Cataclysmic panic

Butter is going to walk with us to school tomorrow, and then I’m going to bring him to the playground where I’ll hand him off to his new sitter for a couple of hours.

I’m terrified. I’ve never done this. And I think it’s too late to change my mind.

We never had a sitter for Peanut. We have since found someone who has taken both boys for outings maybe a handful of times. A few friends have read a book in our living room after the boys are already asleep so we can go to meetings or birthday parties.

Otherwise, it’s been all me, Spouse, and grandma.

This is a bigger leap of faith than walking onstage alone. This is a more terrifying leap off the ledge than submitting my novel to agents. This is a bigger step into the abyss than marriage, natural childbirth, or the first few strokes of a triathlon.

This might even be a farther stomach-plummet than watching Peanut line up for kindergarten. My innards fell seventy-two stories that day, and splatted in the basement as he walked into the classroom.

And this feels even worse.

I will hand my baby over to a virtual stranger, fake a smile, and walk away.

And just thinking about it makes me want to vomit.

Remind me again why I said I wanted this?

16 thoughts on “Cataclysmic panic

  1. The first several times I left my kids with a sitter, I opted not to leave. So, I guess I *didn’t* leave my kids with the sitter. But I gained (or lost, depending) trust in their abilities, my kids became more comfortable with them while having the comfort of mama, and, perhaps most important, my kids saw a personal connection between me and the sitter, which is helpful for all parties.

    I know it’s kind of a waste of money, but feel free to stick around until it doesn’t feel so scary (and Butter seems totally comfortable with her.)

    Sorry of this sounds obnoxious. I’m so tired that my filter for appropriate commenting is down.

    Miss you! Hope some relaxing time off is in your future.

    • @Joyful Learner I love that advice. I’ve done that twice with the new sitter, so he’s spent a total of four hours with her already, with me nearby. I trust her. I like her. And I’m still gonna puke.

      @Daryl the thought of a weekend away is absolute heaven. And it probably won’t happen until ours are 9 and 5. I have a hard enough time leaving them for a few hours with grandma. And when Peanut has sleepovers we all check our cell batteries and check the landlines and have long lists of routines and pediatrician stuff. AND Peanut knows where grandma’s phone is and how to call 911. And I still don’t sleep. But have a nice weekend away! ;-)

      @Kristin That made me laugh so hard I forgot to be nervous. Excellent point, yoda Mama.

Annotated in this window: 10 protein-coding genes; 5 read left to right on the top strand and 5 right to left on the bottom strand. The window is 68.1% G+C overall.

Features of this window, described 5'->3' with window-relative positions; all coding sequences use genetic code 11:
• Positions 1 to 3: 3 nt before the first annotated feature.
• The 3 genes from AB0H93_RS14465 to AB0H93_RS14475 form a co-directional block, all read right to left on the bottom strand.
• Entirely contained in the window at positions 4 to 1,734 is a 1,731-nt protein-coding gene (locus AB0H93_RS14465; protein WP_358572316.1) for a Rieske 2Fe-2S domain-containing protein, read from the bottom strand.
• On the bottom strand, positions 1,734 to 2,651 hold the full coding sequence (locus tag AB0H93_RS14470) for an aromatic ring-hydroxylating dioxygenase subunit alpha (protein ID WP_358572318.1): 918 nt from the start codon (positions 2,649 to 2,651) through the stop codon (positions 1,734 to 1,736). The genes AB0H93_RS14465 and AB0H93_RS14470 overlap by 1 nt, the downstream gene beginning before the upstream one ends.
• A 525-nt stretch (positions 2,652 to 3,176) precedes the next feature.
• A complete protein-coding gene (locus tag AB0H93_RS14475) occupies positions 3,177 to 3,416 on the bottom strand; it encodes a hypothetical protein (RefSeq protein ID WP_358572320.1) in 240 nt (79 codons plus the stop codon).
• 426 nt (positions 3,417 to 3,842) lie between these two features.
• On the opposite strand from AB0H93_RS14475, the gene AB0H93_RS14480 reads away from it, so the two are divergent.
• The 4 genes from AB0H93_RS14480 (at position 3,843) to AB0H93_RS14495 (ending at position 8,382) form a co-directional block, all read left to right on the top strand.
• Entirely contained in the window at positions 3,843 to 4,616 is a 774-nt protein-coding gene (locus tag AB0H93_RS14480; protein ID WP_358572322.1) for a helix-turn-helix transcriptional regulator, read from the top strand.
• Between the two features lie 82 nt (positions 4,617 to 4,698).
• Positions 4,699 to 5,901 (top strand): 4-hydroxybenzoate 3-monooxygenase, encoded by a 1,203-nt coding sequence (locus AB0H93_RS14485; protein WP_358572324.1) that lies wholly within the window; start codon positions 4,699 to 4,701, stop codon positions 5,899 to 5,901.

@Elle Thank you. He’s going to start a very wonderful home-based day care thing in the Fall so I can get more contract work. And I’m less nervous about that because it’s further away. ;-)

      @Dana you’re hilarious. And colic is a whole ‘nother ball of wax. I would leave a colicky baby with any neighbor who smiled at her, no questions asked.

      @Matt Excellent point, sir. Excellent point!

  2. This weekend, my wife and I are doing our first overnighter away from the two kids (5 and nearly 8), and I have similar anxiety. They’ll be with their grandparents just two hours away for two nights and what amounts to 1.5 days. It’s not long, really, and I made it to adulthood, so they’re probably safe, but knowing this didn’t keep me from writing a very long email addressing all possible contingencies that might arise. Now I’m off to hunt for a big bat signal lamp just in case the phone system goes down while we’re away. My point being: I can identify, and: why do we do this to ourselves in the name of fun or freedom or whatever?

  3. So you can vomit without a two year old trying to stick his toy boat in the toilet with your head. Or something.

    I’ve never done this myself, so I have no words of wisdom. Good luck.

  4. Leaving your child with a sitter is tough. When I returned to work, the thought of leaving my daughter with a virtual stranger nearly killed me. But a few months later, my daughter is rockin’ at the daycare thing, and the caregiver is not a stranger anymore. She shares a lot of my child-rearing philosophies and she is really patient and gentle. Everyone is a stranger until you give them a chance. And my daugher’s socialization is rocketing forward as she learns to interact with new people and play with other kids. It was a hard decision, but it was the best decision for us both. I can do what I need to do, and she is being given lots of time to play, learn, and grow at daycare. Bite the bullet – if you need some time for yourself, for any reason, take it. Butter will be just fine.